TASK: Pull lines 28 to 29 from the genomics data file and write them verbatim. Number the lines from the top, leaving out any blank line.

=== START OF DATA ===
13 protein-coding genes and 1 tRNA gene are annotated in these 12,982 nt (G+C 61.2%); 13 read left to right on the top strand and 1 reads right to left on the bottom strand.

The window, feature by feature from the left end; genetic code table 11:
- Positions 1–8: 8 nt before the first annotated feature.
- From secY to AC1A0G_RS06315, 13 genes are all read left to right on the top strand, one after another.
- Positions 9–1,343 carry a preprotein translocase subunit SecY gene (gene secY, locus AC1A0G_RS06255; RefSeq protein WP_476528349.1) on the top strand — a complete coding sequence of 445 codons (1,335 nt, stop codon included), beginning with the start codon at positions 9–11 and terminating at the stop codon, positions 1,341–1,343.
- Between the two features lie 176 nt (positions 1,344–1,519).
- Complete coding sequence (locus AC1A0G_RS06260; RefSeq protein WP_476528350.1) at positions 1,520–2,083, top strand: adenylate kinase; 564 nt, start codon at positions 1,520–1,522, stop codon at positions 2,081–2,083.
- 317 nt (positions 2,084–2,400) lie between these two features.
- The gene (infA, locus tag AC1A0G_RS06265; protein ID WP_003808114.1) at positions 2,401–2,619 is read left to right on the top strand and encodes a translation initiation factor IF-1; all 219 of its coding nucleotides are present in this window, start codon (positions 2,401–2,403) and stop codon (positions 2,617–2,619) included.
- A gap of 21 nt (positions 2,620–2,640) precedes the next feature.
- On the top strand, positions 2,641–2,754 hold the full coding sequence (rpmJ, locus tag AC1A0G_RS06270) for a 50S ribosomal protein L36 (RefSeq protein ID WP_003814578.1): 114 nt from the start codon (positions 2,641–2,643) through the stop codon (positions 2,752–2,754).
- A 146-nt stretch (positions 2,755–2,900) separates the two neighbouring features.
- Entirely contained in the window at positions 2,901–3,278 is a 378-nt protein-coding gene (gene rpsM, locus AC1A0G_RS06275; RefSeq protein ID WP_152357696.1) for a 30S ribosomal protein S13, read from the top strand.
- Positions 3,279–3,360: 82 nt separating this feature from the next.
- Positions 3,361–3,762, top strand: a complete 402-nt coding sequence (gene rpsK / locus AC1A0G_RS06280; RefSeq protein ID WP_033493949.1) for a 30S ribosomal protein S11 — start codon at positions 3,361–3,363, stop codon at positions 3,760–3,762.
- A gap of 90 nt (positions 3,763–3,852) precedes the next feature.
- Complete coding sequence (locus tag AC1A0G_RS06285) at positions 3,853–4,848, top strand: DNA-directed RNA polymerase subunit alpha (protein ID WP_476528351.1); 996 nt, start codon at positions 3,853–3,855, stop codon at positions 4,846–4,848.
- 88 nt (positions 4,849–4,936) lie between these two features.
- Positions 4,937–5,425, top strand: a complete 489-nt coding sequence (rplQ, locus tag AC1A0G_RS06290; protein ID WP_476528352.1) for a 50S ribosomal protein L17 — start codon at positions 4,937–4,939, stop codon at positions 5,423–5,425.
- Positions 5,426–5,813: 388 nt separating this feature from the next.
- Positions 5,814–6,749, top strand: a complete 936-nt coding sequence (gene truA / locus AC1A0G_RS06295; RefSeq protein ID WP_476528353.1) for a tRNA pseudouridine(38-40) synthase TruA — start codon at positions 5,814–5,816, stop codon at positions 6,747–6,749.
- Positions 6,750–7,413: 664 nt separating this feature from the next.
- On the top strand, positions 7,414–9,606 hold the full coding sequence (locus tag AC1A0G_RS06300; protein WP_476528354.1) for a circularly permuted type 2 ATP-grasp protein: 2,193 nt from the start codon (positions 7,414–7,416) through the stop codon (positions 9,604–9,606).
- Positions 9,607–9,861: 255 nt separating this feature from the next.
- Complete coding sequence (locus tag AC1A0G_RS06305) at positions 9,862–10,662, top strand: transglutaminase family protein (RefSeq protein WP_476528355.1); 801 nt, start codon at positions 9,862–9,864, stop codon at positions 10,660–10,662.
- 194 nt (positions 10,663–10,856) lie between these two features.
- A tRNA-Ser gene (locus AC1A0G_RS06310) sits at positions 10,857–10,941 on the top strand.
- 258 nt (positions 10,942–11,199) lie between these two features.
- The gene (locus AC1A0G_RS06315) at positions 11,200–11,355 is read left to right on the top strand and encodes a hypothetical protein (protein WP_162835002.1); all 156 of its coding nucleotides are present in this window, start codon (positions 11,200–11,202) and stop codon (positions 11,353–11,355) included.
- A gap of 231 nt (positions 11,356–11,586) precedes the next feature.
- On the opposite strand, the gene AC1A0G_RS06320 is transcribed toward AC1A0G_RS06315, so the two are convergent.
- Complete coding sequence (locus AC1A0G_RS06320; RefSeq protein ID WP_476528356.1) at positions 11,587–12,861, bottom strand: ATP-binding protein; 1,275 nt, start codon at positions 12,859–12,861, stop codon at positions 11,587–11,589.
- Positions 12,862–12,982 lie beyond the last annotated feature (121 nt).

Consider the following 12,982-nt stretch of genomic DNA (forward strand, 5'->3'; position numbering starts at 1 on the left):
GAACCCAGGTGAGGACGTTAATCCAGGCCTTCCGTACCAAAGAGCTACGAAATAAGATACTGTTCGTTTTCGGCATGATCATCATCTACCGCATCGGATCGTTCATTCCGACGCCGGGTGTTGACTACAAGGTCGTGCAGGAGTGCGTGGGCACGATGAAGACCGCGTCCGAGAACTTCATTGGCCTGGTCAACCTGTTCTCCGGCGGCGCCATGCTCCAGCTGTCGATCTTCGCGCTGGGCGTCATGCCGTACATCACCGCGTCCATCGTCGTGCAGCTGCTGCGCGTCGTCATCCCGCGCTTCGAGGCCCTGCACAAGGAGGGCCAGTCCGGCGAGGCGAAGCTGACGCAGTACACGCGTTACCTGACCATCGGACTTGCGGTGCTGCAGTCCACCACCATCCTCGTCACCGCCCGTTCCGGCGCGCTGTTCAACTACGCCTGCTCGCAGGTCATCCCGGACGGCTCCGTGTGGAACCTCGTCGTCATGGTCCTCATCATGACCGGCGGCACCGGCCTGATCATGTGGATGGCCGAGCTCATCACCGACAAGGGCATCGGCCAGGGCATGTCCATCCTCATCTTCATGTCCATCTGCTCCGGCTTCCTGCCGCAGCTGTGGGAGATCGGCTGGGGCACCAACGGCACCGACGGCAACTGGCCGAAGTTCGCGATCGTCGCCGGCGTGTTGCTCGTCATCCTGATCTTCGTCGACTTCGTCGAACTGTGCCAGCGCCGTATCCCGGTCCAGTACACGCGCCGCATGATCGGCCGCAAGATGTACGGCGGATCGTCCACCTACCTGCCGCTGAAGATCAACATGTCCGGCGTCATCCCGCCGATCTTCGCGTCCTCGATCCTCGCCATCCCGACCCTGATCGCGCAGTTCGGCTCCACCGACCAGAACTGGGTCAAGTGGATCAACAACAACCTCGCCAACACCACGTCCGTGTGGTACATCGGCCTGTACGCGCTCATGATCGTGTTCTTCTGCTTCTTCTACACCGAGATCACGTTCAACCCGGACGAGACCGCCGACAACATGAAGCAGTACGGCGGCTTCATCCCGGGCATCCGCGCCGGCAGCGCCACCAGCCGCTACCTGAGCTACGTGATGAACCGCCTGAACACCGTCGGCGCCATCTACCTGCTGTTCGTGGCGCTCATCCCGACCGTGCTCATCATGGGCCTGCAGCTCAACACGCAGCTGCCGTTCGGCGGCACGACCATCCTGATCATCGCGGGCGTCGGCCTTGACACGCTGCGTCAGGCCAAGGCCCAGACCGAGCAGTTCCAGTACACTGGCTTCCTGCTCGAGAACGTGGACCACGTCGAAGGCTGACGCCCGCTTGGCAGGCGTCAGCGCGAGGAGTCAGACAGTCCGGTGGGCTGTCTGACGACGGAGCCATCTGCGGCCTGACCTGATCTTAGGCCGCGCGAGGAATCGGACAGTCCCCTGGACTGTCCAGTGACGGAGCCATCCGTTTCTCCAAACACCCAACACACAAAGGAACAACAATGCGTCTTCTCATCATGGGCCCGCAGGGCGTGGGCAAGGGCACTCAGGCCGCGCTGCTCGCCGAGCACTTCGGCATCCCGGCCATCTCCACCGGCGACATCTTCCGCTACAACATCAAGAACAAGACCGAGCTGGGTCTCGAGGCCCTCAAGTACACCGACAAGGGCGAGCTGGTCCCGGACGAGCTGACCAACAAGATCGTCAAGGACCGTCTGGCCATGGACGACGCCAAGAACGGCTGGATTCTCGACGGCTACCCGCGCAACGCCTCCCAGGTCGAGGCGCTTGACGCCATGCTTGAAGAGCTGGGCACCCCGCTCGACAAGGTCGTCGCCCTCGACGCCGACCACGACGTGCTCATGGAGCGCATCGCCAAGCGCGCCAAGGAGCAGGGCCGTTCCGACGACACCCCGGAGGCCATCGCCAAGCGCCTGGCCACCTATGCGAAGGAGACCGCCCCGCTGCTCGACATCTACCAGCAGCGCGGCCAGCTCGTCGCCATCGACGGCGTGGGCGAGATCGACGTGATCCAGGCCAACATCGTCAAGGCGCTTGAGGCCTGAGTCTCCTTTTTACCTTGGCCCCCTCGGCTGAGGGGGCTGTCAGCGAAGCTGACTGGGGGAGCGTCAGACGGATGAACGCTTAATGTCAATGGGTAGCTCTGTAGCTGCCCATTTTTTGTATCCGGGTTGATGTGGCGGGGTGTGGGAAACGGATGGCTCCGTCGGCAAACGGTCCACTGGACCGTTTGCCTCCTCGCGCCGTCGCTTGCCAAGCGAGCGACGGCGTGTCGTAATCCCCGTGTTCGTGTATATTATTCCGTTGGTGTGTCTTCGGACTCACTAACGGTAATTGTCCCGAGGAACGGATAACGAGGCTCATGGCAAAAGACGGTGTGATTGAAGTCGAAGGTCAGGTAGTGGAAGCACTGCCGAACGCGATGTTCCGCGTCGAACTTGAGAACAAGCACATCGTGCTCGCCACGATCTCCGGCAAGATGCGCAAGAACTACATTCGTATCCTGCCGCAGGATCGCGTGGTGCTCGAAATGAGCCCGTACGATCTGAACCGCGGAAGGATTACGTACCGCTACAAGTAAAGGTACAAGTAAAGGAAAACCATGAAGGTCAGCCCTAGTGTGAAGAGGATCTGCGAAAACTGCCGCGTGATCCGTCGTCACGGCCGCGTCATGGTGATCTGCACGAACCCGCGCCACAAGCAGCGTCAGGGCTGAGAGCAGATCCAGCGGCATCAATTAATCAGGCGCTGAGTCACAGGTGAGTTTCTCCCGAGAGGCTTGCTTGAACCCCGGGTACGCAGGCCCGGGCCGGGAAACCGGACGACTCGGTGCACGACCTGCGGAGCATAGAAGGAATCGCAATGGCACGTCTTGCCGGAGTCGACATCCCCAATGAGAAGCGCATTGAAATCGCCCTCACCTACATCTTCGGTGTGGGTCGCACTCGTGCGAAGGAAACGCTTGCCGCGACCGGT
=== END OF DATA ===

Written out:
- 258 nt (positions 10,942–11,199) lie between these two features.
- The gene (locus AC1A0G_RS06315) at positions 11,200–11,355 is read left to right on the top strand and encodes a hypothetical protein (protein WP_162835002.1); all 156 of its coding nucleotides are present in this window, start codon (positions 11,200–11,202) and stop codon (positions 11,353–11,355) included.